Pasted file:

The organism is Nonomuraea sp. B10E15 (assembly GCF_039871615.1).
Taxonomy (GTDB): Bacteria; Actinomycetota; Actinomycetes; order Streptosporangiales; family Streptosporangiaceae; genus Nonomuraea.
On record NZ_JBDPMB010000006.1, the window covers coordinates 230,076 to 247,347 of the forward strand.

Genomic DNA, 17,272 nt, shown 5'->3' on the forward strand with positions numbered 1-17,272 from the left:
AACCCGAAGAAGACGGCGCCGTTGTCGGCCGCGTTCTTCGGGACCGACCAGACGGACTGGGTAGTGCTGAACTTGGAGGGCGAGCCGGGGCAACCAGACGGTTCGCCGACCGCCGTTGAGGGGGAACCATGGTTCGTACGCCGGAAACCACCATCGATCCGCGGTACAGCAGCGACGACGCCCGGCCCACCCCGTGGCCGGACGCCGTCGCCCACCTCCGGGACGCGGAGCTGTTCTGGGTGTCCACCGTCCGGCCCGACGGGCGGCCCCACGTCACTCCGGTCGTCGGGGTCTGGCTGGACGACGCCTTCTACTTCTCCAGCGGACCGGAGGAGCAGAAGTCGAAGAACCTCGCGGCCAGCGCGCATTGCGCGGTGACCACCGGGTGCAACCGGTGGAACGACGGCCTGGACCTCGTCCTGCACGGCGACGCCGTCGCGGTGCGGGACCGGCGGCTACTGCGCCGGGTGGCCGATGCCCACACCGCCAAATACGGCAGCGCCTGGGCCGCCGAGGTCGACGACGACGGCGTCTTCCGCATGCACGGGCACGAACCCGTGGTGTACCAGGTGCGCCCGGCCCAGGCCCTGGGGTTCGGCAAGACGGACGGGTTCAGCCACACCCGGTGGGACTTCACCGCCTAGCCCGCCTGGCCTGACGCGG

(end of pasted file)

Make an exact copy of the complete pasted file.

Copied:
The organism is Nonomuraea sp. B10E15 (assembly GCF_039871615.1).
Taxonomy (GTDB): Bacteria; Actinomycetota; Actinomycetes; order Streptosporangiales; family Streptosporangiaceae; genus Nonomuraea.
On record NZ_JBDPMB010000006.1, the window covers coordinates 230,076 to 247,347 of the forward strand.

Genomic DNA, 17,272 nt, shown 5'->3' on the forward strand with positions numbered 1-17,272 from the left:
AACCCGAAGAAGACGGCGCCGTTGTCGGCCGCGTTCTTCGGGACCGACCAGACGGACTGGGTAGTGCTGAACTTGGAGGGCGAGCCGGGGCAACCAGACGGTTCGCCGACCGCCGTTGAGGGGGAACCATGGTTCGTACGCCGGAAACCACCATCGATCCGCGGTACAGCAGCGACGACGCCCGGCCCACCCCGTGGCCGGACGCCGTCGCCCACCTCCGGGACGCGGAGCTGTTCTGGGTGTCCACCGTCCGGCCCGACGGGCGGCCCCACGTCACTCCGGTCGTCGGGGTCTGGCTGGACGACGCCTTCTACTTCTCCAGCGGACCGGAGGAGCAGAAGTCGAAGAACCTCGCGGCCAGCGCGCATTGCGCGGTGACCACCGGGTGCAACCGGTGGAACGACGGCCTGGACCTCGTCCTGCACGGCGACGCCGTCGCGGTGCGGGACCGGCGGCTACTGCGCCGGGTGGCCGATGCCCACACCGCCAAATACGGCAGCGCCTGGGCCGCCGAGGTCGACGACGACGGCGTCTTCCGCATGCACGGGCACGAACCCGTGGTGTACCAGGTGCGCCCGGCCCAGGCCCTGGGGTTCGGCAAGACGGACGGGTTCAGCCACACCCGGTGGGACTTCACCGCCTAGCCCGCCTGGCCTGACGCGG